With bipolar disorder, when manic, sometimes sleep doesn’t come for days and you think you can do anything and most of the time you can. Then comes the downward spiral into guilt, self loathing, and utter despair—that’s the depression part of it. My own illness ruined relationships, jobs, and almost took my life.

I struggled with a constant rapid cycle of ups and downs the majority of my life without medication. Then, after several years of trying literally hundreds of combinations of drugs, the perfect combination was discovered. I am fortunate to say the bouts have stopped and I am leading a “normal” (what’s that?) life. With one exception, those that knew me before I was on medication still treat me as if I were contagious—some of them family members, some previous friends, and some acquaintances. When I run across one of these “before” people, I always remember…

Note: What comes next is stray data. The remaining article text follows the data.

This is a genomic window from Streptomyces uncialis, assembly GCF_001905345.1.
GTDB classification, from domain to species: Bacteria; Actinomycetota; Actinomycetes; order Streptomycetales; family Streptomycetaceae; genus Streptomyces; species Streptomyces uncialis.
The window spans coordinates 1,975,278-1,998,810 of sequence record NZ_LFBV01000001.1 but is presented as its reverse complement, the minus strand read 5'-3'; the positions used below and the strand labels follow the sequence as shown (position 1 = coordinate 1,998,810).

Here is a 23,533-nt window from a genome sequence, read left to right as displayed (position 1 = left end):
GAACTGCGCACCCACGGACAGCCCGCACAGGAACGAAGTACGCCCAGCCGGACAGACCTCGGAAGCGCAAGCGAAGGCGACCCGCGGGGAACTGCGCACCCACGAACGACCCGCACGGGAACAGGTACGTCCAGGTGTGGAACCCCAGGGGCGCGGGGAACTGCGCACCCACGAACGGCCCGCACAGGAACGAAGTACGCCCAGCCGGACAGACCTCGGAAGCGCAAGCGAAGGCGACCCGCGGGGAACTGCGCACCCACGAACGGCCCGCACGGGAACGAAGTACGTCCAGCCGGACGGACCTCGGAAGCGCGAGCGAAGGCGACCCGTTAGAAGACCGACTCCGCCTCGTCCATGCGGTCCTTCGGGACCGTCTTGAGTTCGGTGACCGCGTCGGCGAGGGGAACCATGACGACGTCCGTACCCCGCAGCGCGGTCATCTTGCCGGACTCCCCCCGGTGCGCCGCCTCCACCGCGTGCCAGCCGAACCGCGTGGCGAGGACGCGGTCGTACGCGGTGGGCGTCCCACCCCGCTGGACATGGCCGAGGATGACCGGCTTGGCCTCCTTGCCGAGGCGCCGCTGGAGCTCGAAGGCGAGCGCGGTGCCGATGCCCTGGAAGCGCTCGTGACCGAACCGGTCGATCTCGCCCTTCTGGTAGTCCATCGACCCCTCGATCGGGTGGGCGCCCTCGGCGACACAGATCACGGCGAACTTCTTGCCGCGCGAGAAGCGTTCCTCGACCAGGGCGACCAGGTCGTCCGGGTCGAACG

Some of the greatest geniuses in history were thought to have been bipolar; some of the most well known and lauded authors and artists suffered from manic depression. From modern Nobel Prize winners to the greatest of the Renaissance men, they found having a mental illness actually enhanced their talent and genius. Your brain works in a way and your mind is open on certain levels that couldn’t be accessed by a “normal” brain. In no way am I saying I could ever compare to great thinkers and doers mentioned above, but I can see the bright side to my illness. So while, it can be an inconvenience of the biggest kind and do great damage to myself and those around me, the flip side is I have accomplished some incredible things in my personal life and especially in my career that I may not have been able to do had I been born with a normal brain. The doctors have told me that I should be thankful, as I am an equally right brain and left brain thinker. Does that mean I can think like a man and a woman at the same time? I’ve been told so, but who knows. I’m just very grateful for my mind just the way it is.